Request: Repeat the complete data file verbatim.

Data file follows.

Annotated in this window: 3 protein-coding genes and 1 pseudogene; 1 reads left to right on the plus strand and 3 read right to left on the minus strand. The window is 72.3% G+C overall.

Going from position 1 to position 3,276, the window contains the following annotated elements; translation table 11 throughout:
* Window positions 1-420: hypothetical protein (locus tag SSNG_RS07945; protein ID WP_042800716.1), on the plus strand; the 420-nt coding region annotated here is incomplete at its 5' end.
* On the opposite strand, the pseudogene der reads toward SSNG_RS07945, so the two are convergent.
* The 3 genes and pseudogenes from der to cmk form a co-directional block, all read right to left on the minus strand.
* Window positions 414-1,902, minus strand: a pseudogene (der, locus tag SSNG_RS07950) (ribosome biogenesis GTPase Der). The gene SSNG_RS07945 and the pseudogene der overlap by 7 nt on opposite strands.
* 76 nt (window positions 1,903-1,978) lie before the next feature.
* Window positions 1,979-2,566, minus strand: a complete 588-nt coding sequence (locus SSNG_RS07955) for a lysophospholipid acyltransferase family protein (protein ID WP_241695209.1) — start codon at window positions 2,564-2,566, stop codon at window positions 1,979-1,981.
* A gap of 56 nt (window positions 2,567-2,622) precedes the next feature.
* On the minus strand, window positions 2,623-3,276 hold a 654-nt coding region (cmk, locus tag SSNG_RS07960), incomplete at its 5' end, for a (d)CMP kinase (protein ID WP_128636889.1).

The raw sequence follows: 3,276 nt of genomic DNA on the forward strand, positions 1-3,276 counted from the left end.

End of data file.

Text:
Annotated in this window: 3 protein-coding genes and 1 pseudogene; 1 reads left to right on the plus strand and 3 read right to left on the minus strand. The window is 72.3% G+C overall.

Going from position 1 to position 3,276, the window contains the following annotated elements; translation table 11 throughout:
* Window positions 1-420: hypothetical protein (locus tag SSNG_RS07945; protein ID WP_042800716.1), on the plus strand; the 420-nt coding region annotated here is incomplete at its 5' end.
* On the opposite strand, the pseudogene der reads toward SSNG_RS07945, so the two are convergent.
* The 3 genes and pseudogenes from der to cmk form a co-directional block, all read right to left on the minus strand.
* Window positions 414-1,902, minus strand: a pseudogene (der, locus tag SSNG_RS07950) (ribosome biogenesis GTPase Der). The gene SSNG_RS07945 and the pseudogene der overlap by 7 nt on opposite strands.
* 76 nt (window positions 1,903-1,978) lie before the next feature.
* Window positions 1,979-2,566, minus strand: a complete 588-nt coding sequence (locus SSNG_RS07955) for a lysophospholipid acyltransferase family protein (protein ID WP_241695209.1) — start codon at window positions 2,564-2,566, stop codon at window positions 1,979-1,981.
* A gap of 56 nt (window positions 2,567-2,622) precedes the next feature.
* On the minus strand, window positions 2,623-3,276 hold a 654-nt coding region (cmk, locus tag SSNG_RS07960), incomplete at its 5' end, for a (d)CMP kinase (protein ID WP_128636889.1).

The raw sequence follows: 3,276 nt of genomic DNA on the forward strand, positions 1-3,276 counted from the left end.